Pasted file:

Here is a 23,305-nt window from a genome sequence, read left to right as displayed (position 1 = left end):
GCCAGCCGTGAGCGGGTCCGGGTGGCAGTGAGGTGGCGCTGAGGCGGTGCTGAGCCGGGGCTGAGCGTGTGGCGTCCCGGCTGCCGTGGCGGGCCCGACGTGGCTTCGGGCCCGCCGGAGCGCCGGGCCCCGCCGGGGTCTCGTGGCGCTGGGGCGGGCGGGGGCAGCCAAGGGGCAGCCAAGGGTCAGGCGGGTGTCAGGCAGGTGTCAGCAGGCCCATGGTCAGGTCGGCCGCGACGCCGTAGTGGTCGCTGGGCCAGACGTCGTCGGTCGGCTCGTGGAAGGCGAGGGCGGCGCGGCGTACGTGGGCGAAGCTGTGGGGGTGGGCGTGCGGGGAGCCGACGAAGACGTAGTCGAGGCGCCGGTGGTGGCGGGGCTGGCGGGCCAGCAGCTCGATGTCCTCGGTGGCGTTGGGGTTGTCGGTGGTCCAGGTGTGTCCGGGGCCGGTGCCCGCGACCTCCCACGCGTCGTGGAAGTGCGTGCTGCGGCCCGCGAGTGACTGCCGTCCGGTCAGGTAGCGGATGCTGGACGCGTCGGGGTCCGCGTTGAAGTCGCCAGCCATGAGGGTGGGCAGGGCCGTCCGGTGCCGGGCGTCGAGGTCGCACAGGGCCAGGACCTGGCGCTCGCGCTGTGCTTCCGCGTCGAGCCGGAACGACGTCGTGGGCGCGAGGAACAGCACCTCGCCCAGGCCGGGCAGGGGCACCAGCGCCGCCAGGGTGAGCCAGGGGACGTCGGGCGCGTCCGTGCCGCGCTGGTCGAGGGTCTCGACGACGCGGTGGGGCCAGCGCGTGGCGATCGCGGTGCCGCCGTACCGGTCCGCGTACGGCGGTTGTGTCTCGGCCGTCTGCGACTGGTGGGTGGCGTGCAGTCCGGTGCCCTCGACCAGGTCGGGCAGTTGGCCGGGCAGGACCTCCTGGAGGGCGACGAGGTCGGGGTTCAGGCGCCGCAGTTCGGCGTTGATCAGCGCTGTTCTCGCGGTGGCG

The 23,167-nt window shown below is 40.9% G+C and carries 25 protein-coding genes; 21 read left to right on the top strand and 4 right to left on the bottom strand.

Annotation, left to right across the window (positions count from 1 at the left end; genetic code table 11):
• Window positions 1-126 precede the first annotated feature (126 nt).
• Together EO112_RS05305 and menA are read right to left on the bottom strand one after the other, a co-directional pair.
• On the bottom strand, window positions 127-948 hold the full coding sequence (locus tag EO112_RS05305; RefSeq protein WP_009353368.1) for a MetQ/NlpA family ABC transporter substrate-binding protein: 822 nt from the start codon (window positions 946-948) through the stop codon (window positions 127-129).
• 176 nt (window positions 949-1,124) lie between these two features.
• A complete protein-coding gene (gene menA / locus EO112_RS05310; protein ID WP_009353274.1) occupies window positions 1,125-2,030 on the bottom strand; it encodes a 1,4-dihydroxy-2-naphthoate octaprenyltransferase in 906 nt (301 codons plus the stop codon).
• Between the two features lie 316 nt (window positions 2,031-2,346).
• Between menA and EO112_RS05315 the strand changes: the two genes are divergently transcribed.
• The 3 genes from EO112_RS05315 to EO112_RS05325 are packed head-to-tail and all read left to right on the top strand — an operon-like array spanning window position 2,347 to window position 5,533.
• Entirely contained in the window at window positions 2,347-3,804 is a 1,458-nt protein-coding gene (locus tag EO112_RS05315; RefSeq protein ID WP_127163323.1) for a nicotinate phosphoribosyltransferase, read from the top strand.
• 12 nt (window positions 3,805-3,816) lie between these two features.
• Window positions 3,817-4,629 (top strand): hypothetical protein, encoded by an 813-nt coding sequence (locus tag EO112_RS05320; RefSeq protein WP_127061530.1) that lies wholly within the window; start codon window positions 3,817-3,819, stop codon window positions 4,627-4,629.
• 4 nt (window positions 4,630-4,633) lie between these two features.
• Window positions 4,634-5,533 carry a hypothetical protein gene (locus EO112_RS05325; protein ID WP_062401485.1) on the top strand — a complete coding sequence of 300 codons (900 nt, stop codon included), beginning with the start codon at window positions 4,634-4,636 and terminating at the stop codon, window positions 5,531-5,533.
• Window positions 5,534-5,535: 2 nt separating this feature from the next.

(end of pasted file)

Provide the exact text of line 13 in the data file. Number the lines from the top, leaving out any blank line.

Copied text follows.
• Entirely contained in the window at window positions 2,347-3,804 is a 1,458-nt protein-coding gene (locus tag EO112_RS05315; RefSeq protein ID WP_127163323.1) for a nicotinate phosphoribosyltransferase, read from the top strand.